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Hicksville Focus: Gregory Museum is local artifact

Don Curran, 61, has been the curator of

Don Curran, 61, has been the curator of the Gregory Museum in Hicksville for 23 years. Here he examines pyrite, also known as fool's gold. (Nov. 10, 2011) Credit: T.C. McCarthy

In the center of a peculiar loop in eastern Hicksville sits a 19th century building that has served the hamlet in the most disparate of ways.

The Hicksville Gregory Museum is home to thousands of fossils and minerals from all over the world, as well as artifacts from Hicksville. Open six days a week, the building itself is a local artifact.

“It’s a great town,” said Don Curran, 61, of Freeport, the museum’s curator for 23 years. “The people who live here and all around really care about it [the museum], and they can come here to enjoy it.”

The museum was named by Gardiner Gregory, a Hicksville schoolteacher and avid collector. Hundreds of his accumulated fossils, minerals, moths, wildflowers and butterflies fill the cases along the old building’s walls. He opened the original museum in 1963 in his home on Cottage Boulevard, but expanded into what was the Heitz Place Courthouse in 1969. He died in 2005 at the age of 88.

Curran’s earliest record of the building, owned by the Town of Oyster Bay, dates to 1895. The museum once served as Village Hall -- although Hicksville was never an incorporated village -- a jail and a courthouse. The jail’s first reported prisoner was housed there in November 1895, occupying a jail cell where a bathroom is today. He was tried for disorderly conduct in what is now the museum’s main exhibit area.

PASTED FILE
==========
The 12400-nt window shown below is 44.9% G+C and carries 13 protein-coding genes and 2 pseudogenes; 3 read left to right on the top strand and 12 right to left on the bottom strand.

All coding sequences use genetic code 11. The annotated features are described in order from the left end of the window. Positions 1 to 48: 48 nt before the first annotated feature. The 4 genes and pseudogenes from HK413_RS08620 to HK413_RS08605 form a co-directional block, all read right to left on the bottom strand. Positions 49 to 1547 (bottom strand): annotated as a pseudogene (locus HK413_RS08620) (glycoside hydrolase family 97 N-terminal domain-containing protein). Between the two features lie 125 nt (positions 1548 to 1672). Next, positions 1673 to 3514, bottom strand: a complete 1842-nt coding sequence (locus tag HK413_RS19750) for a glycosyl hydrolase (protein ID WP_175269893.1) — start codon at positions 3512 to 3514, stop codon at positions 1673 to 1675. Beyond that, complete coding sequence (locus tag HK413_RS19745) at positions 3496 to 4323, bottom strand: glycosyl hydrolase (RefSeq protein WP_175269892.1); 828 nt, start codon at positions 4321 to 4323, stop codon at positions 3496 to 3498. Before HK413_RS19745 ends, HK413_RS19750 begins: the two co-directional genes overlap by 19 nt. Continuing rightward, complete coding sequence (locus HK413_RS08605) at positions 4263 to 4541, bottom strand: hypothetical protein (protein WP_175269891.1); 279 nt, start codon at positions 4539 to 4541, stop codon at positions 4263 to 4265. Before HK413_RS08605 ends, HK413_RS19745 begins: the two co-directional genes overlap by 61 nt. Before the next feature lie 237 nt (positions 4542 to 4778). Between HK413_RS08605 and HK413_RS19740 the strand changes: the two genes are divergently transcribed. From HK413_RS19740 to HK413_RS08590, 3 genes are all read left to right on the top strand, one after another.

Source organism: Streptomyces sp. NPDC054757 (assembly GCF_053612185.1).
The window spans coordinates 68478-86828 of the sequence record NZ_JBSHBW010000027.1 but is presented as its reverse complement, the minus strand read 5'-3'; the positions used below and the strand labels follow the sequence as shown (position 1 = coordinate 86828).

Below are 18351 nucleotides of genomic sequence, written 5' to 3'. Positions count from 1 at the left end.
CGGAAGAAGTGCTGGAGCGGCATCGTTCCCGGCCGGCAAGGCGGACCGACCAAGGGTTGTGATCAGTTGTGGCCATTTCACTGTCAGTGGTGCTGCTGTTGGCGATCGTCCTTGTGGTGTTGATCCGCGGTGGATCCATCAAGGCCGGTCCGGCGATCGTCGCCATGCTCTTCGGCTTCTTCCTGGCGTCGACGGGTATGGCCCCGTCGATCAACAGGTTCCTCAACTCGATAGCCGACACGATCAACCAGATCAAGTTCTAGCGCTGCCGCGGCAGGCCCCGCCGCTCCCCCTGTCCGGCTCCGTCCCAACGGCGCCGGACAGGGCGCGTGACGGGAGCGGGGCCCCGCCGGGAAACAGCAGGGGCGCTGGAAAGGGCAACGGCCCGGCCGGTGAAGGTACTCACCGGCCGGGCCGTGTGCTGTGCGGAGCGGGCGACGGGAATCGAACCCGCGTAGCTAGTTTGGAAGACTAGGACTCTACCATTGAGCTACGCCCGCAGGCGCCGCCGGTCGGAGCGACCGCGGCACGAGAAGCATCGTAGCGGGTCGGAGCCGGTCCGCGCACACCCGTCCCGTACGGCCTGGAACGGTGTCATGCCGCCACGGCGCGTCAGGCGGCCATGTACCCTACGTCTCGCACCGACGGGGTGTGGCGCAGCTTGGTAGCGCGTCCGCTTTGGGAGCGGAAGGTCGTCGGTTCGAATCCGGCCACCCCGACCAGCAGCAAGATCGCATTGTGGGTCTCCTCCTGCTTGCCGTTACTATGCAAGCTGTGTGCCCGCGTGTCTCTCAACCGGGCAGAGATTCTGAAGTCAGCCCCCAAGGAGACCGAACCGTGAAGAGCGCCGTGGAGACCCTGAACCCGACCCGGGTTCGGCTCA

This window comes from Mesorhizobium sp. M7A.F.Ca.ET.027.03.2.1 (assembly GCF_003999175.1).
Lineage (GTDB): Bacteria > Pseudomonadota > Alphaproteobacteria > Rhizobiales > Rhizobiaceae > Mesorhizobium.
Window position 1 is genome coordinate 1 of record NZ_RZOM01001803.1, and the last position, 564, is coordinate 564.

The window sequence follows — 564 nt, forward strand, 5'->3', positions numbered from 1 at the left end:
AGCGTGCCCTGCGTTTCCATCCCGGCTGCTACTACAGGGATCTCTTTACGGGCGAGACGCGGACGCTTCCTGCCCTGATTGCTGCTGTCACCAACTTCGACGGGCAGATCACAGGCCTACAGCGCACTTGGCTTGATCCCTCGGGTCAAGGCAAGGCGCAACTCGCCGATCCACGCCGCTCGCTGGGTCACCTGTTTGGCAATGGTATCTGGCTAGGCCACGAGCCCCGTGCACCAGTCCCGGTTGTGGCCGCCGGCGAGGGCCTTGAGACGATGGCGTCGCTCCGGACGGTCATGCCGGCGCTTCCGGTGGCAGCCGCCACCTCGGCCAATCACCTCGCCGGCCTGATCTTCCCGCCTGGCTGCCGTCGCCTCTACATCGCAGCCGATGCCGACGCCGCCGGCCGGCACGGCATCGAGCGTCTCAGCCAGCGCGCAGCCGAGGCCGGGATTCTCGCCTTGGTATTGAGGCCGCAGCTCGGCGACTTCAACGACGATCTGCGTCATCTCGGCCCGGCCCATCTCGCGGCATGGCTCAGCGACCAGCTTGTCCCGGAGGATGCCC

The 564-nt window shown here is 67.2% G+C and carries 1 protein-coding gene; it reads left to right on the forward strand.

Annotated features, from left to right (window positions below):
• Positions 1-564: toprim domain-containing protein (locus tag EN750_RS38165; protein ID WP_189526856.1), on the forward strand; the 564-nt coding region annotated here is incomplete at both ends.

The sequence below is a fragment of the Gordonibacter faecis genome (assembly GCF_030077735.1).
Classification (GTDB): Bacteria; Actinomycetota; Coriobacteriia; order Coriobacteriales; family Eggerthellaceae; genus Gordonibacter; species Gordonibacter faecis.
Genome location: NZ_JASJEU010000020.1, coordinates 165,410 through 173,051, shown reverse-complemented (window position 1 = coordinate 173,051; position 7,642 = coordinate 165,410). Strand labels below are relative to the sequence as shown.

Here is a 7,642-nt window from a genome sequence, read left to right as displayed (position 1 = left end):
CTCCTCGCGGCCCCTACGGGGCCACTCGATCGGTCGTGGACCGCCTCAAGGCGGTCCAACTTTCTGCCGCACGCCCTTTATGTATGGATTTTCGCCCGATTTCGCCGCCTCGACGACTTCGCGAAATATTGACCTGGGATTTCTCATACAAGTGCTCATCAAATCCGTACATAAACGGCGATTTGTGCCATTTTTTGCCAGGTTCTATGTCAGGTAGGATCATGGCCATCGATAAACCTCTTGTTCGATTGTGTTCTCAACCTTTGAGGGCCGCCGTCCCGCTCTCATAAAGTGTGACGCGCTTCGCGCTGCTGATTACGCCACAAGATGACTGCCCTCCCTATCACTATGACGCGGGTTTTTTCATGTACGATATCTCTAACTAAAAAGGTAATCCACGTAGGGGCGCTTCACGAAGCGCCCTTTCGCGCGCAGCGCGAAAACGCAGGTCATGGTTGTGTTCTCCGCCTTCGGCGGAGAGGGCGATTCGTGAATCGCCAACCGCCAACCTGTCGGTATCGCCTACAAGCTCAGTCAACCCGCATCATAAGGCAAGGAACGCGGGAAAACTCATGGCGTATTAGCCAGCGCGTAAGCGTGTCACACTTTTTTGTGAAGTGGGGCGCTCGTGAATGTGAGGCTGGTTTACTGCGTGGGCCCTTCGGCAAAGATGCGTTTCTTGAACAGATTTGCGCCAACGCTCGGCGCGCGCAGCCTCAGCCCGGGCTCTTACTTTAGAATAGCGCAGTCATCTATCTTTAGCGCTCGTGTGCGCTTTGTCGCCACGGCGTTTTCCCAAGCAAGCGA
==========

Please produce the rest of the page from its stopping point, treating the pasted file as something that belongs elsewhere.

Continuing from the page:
Curran doesn’t have any records of murders or other heinous crimes from back then, but there were other interesting incidents. One story involves a horse thief who was caught after he stole a neighbor’s horse and used it to pull his carriage down Broadway. Many of the other crimes were alcohol-induced disorderly conduct and coin counterfeiting.

According to Curran, the building served as Village Hall until 1935, when it became the Fourth District Court. The court vacated the building in 1967.

Today Curran has accumulated thousands of new artifacts, like prehistoric sea creatures, fossilized dinosaur footprints from New Jersey and industrial-grade diamonds. The museum sees between 50 to 100 walk-in visitors each week and 100 to 200 people coming in scheduled groups.

“It’s an easy way for the people who live around here to see something they’d have to travel into the city to see,” he said.

For more information on the Hicksville Gregory Museum, visit

Above, Don Curran, 61, has been the curator of the Gregory Museum in Hicksville for 23 years. Here he examines pyrite, also known as fool's gold.

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